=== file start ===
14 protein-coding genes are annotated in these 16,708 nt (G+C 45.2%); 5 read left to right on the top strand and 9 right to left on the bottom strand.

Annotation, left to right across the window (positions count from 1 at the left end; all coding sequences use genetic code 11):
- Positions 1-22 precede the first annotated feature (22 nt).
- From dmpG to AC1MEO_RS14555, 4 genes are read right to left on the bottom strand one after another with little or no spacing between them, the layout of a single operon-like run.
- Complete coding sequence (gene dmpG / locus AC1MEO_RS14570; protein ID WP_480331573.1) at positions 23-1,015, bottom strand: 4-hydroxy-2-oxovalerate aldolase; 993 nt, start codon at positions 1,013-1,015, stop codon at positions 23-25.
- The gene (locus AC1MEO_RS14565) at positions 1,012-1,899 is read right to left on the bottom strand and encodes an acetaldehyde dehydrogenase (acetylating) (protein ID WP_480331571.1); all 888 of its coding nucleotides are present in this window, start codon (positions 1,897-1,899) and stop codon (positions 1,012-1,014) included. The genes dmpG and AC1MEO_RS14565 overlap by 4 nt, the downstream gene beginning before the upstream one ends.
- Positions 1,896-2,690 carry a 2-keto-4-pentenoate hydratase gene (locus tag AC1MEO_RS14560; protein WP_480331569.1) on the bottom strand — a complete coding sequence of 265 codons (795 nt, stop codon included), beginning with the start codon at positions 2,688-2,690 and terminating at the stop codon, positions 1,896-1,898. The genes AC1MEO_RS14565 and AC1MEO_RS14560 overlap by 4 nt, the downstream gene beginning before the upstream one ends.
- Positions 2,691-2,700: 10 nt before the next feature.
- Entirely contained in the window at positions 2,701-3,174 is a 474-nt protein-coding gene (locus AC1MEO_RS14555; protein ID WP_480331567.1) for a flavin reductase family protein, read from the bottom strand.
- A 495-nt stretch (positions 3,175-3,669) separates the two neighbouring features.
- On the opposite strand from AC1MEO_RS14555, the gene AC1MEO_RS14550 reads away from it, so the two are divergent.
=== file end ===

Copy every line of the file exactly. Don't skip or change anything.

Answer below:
14 protein-coding genes are annotated in these 16,708 nt (G+C 45.2%); 5 read left to right on the top strand and 9 right to left on the bottom strand.

Annotation, left to right across the window (positions count from 1 at the left end; all coding sequences use genetic code 11):
- Positions 1-22 precede the first annotated feature (22 nt).
- From dmpG to AC1MEO_RS14555, 4 genes are read right to left on the bottom strand one after another with little or no spacing between them, the layout of a single operon-like run.
- Complete coding sequence (gene dmpG / locus AC1MEO_RS14570; protein ID WP_480331573.1) at positions 23-1,015, bottom strand: 4-hydroxy-2-oxovalerate aldolase; 993 nt, start codon at positions 1,013-1,015, stop codon at positions 23-25.
- The gene (locus AC1MEO_RS14565) at positions 1,012-1,899 is read right to left on the bottom strand and encodes an acetaldehyde dehydrogenase (acetylating) (protein ID WP_480331571.1); all 888 of its coding nucleotides are present in this window, start codon (positions 1,897-1,899) and stop codon (positions 1,012-1,014) included. The genes dmpG and AC1MEO_RS14565 overlap by 4 nt, the downstream gene beginning before the upstream one ends.
- Positions 1,896-2,690 carry a 2-keto-4-pentenoate hydratase gene (locus tag AC1MEO_RS14560; protein WP_480331569.1) on the bottom strand — a complete coding sequence of 265 codons (795 nt, stop codon included), beginning with the start codon at positions 2,688-2,690 and terminating at the stop codon, positions 1,896-1,898. The genes AC1MEO_RS14565 and AC1MEO_RS14560 overlap by 4 nt, the downstream gene beginning before the upstream one ends.
- Positions 2,691-2,700: 10 nt before the next feature.
- Entirely contained in the window at positions 2,701-3,174 is a 474-nt protein-coding gene (locus AC1MEO_RS14555; protein ID WP_480331567.1) for a flavin reductase family protein, read from the bottom strand.
- A 495-nt stretch (positions 3,175-3,669) separates the two neighbouring features.
- On the opposite strand from AC1MEO_RS14555, the gene AC1MEO_RS14550 reads away from it, so the two are divergent.